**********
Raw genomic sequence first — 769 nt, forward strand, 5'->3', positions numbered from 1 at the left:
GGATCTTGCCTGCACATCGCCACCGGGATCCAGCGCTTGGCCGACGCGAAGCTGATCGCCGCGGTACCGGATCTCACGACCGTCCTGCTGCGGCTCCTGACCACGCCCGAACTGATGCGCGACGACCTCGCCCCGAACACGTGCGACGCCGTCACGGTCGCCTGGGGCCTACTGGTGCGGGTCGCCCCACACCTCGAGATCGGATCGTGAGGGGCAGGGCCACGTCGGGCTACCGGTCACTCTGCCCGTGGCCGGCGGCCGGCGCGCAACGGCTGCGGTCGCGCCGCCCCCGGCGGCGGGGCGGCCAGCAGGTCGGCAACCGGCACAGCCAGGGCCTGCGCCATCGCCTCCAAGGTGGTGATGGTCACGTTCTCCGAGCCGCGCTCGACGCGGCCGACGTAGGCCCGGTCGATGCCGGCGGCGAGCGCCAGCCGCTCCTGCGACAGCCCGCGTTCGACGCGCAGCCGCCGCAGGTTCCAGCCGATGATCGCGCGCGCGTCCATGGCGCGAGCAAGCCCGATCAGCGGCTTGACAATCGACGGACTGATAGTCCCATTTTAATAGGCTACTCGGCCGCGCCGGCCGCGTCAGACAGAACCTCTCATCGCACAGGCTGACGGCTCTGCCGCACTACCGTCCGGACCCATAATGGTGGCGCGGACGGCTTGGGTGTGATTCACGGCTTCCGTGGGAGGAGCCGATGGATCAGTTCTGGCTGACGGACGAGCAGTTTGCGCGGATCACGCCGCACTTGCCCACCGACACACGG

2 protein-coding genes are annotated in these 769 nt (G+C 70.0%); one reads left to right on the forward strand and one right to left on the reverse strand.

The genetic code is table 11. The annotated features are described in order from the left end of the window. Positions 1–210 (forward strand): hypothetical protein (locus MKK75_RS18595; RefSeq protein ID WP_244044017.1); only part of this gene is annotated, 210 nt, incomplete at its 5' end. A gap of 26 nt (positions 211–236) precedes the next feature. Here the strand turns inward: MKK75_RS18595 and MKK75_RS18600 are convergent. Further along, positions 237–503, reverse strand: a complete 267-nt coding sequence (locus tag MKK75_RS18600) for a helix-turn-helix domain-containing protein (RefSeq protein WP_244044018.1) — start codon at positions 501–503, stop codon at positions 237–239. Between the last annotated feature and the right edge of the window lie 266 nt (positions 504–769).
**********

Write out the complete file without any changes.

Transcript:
Raw genomic sequence first — 769 nt, forward strand, 5'->3', positions numbered from 1 at the left:
GGATCTTGCCTGCACATCGCCACCGGGATCCAGCGCTTGGCCGACGCGAAGCTGATCGCCGCGGTACCGGATCTCACGACCGTCCTGCTGCGGCTCCTGACCACGCCCGAACTGATGCGCGACGACCTCGCCCCGAACACGTGCGACGCCGTCACGGTCGCCTGGGGCCTACTGGTGCGGGTCGCCCCACACCTCGAGATCGGATCGTGAGGGGCAGGGCCACGTCGGGCTACCGGTCACTCTGCCCGTGGCCGGCGGCCGGCGCGCAACGGCTGCGGTCGCGCCGCCCCCGGCGGCGGGGCGGCCAGCAGGTCGGCAACCGGCACAGCCAGGGCCTGCGCCATCGCCTCCAAGGTGGTGATGGTCACGTTCTCCGAGCCGCGCTCGACGCGGCCGACGTAGGCCCGGTCGATGCCGGCGGCGAGCGCCAGCCGCTCCTGCGACAGCCCGCGTTCGACGCGCAGCCGCCGCAGGTTCCAGCCGATGATCGCGCGCGCGTCCATGGCGCGAGCAAGCCCGATCAGCGGCTTGACAATCGACGGACTGATAGTCCCATTTTAATAGGCTACTCGGCCGCGCCGGCCGCGTCAGACAGAACCTCTCATCGCACAGGCTGACGGCTCTGCCGCACTACCGTCCGGACCCATAATGGTGGCGCGGACGGCTTGGGTGTGATTCACGGCTTCCGTGGGAGGAGCCGATGGATCAGTTCTGGCTGACGGACGAGCAGTTTGCGCGGATCACGCCGCACTTGCCCACCGACACACGG

2 protein-coding genes are annotated in these 769 nt (G+C 70.0%); one reads left to right on the forward strand and one right to left on the reverse strand.

The genetic code is table 11. The annotated features are described in order from the left end of the window. Positions 1–210 (forward strand): hypothetical protein (locus MKK75_RS18595; RefSeq protein ID WP_244044017.1); only part of this gene is annotated, 210 nt, incomplete at its 5' end. A gap of 26 nt (positions 211–236) precedes the next feature. Here the strand turns inward: MKK75_RS18595 and MKK75_RS18600 are convergent. Further along, positions 237–503, reverse strand: a complete 267-nt coding sequence (locus tag MKK75_RS18600) for a helix-turn-helix domain-containing protein (RefSeq protein WP_244044018.1) — start codon at positions 501–503, stop codon at positions 237–239. Between the last annotated feature and the right edge of the window lie 266 nt (positions 504–769).